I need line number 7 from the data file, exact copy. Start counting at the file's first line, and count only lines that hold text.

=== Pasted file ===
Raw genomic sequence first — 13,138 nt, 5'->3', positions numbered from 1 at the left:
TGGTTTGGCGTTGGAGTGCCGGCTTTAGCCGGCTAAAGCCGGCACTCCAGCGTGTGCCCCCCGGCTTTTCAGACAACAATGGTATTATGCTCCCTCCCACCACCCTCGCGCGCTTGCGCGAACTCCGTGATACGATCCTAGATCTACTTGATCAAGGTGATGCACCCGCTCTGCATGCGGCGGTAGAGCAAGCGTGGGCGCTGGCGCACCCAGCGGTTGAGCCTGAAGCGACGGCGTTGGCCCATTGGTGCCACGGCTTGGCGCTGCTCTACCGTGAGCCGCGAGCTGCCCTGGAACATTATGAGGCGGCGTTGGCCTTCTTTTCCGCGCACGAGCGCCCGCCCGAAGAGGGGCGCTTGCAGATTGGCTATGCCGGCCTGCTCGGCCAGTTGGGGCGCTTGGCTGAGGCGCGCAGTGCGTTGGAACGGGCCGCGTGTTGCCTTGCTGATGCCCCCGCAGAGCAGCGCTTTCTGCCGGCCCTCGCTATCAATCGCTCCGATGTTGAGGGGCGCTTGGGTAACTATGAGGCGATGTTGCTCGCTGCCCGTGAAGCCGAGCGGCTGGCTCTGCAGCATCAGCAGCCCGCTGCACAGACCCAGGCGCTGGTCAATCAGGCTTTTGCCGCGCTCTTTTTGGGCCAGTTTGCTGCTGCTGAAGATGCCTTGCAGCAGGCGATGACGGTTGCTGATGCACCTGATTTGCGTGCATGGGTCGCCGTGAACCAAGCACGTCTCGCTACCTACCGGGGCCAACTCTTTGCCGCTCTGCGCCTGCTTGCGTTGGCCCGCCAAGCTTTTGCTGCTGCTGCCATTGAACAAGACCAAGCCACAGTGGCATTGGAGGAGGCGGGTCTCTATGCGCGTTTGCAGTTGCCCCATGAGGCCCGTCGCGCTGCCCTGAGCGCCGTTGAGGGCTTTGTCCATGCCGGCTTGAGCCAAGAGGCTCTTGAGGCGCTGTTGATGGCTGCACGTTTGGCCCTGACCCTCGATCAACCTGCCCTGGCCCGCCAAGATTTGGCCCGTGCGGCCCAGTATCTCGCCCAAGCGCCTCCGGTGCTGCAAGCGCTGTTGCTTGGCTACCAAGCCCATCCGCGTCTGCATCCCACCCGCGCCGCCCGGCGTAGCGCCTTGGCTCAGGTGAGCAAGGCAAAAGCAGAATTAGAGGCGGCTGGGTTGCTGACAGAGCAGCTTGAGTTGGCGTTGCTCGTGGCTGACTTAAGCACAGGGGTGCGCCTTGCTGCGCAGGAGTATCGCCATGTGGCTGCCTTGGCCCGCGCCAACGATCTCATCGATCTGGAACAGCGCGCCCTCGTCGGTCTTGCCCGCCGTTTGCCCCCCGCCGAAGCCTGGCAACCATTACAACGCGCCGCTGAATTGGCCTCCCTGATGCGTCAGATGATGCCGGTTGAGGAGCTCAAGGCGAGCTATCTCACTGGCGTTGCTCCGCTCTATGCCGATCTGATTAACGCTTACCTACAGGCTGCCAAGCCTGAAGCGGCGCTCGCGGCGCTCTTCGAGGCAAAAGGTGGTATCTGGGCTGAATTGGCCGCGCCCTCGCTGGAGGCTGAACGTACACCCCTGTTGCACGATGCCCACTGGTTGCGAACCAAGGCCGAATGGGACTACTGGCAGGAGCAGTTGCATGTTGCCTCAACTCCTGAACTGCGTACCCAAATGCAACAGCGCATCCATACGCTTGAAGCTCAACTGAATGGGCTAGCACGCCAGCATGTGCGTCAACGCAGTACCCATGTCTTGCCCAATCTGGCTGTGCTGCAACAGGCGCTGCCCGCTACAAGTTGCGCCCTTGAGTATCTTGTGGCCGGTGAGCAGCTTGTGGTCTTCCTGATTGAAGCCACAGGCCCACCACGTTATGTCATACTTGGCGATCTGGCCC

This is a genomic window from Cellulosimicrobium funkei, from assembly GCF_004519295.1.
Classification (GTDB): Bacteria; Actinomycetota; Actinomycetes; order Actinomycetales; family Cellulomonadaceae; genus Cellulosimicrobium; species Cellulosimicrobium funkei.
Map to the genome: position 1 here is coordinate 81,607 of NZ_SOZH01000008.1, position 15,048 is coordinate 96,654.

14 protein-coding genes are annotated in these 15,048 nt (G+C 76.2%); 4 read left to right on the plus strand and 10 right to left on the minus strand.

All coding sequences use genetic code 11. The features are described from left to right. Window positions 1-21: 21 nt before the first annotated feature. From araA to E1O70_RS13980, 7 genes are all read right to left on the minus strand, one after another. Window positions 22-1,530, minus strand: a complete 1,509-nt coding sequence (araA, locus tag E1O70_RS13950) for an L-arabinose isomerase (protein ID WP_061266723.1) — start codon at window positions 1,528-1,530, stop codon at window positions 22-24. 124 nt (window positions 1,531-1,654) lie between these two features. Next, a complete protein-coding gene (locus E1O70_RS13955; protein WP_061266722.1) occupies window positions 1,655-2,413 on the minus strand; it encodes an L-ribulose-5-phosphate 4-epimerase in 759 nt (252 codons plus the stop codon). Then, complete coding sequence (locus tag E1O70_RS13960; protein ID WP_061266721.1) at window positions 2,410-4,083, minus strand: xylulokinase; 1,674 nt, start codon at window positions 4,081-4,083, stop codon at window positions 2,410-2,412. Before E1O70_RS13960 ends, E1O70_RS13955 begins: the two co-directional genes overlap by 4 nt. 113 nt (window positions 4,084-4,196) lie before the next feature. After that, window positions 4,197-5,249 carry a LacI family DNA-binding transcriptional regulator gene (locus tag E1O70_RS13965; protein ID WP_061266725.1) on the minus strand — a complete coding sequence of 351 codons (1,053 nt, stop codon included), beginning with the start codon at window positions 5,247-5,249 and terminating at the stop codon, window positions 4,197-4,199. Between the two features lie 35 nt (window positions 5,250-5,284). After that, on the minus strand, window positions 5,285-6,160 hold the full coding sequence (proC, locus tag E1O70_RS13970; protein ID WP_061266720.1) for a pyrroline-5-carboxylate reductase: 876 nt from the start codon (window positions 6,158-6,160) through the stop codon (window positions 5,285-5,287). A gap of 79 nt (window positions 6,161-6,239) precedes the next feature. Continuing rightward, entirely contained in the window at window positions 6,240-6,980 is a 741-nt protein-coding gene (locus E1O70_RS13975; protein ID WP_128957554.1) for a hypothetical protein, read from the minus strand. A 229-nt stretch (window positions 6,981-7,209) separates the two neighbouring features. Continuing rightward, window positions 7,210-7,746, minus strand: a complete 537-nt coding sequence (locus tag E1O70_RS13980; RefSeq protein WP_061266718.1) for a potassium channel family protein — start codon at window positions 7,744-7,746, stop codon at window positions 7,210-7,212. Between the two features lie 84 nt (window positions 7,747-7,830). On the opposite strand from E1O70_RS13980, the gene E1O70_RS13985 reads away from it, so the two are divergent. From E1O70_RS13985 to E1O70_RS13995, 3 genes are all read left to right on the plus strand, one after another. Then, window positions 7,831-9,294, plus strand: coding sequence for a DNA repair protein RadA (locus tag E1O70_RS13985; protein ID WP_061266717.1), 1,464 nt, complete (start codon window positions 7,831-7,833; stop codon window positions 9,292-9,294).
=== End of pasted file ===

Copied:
All coding sequences use genetic code 11. The features are described from left to right. Window positions 1-21: 21 nt before the first annotated feature. From araA to E1O70_RS13980, 7 genes are all read right to left on the minus strand, one after another. Window positions 22-1,530, minus strand: a complete 1,509-nt coding sequence (araA, locus tag E1O70_RS13950) for an L-arabinose isomerase (protein ID WP_061266723.1) — start codon at window positions 1,528-1,530, stop codon at window positions 22-24. 124 nt (window positions 1,531-1,654) lie between these two features. Next, a complete protein-coding gene (locus E1O70_RS13955; protein WP_061266722.1) occupies window positions 1,655-2,413 on the minus strand; it encodes an L-ribulose-5-phosphate 4-epimerase in 759 nt (252 codons plus the stop codon). Then, complete coding sequence (locus tag E1O70_RS13960; protein ID WP_061266721.1) at window positions 2,410-4,083, minus strand: xylulokinase; 1,674 nt, start codon at window positions 4,081-4,083, stop codon at window positions 2,410-2,412. Before E1O70_RS13960 ends, E1O70_RS13955 begins: the two co-directional genes overlap by 4 nt. 113 nt (window positions 4,084-4,196) lie before the next feature. After that, window positions 4,197-5,249 carry a LacI family DNA-binding transcriptional regulator gene (locus tag E1O70_RS13965; protein ID WP_061266725.1) on the minus strand — a complete coding sequence of 351 codons (1,053 nt, stop codon included), beginning with the start codon at window positions 5,247-5,249 and terminating at the stop codon, window positions 4,197-4,199. Between the two features lie 35 nt (window positions 5,250-5,284). After that, on the minus strand, window positions 5,285-6,160 hold the full coding sequence (proC, locus tag E1O70_RS13970; protein ID WP_061266720.1) for a pyrroline-5-carboxylate reductase: 876 nt from the start codon (window positions 6,158-6,160) through the stop codon (window positions 5,285-5,287). A gap of 79 nt (window positions 6,161-6,239) precedes the next feature. Continuing rightward, entirely contained in the window at window positions 6,240-6,980 is a 741-nt protein-coding gene (locus E1O70_RS13975; protein ID WP_128957554.1) for a hypothetical protein, read from the minus strand. A 229-nt stretch (window positions 6,981-7,209) separates the two neighbouring features. Continuing rightward, window positions 7,210-7,746, minus strand: a complete 537-nt coding sequence (locus tag E1O70_RS13980; RefSeq protein WP_061266718.1) for a potassium channel family protein — start codon at window positions 7,744-7,746, stop codon at window positions 7,210-7,212. Between the two features lie 84 nt (window positions 7,747-7,830). On the opposite strand from E1O70_RS13980, the gene E1O70_RS13985 reads away from it, so the two are divergent. From E1O70_RS13985 to E1O70_RS13995, 3 genes are all read left to right on the plus strand, one after another. Then, window positions 7,831-9,294, plus strand: coding sequence for a DNA repair protein RadA (locus tag E1O70_RS13985; protein ID WP_061266717.1), 1,464 nt, complete (start codon window positions 7,831-7,833; stop codon window positions 9,292-9,294).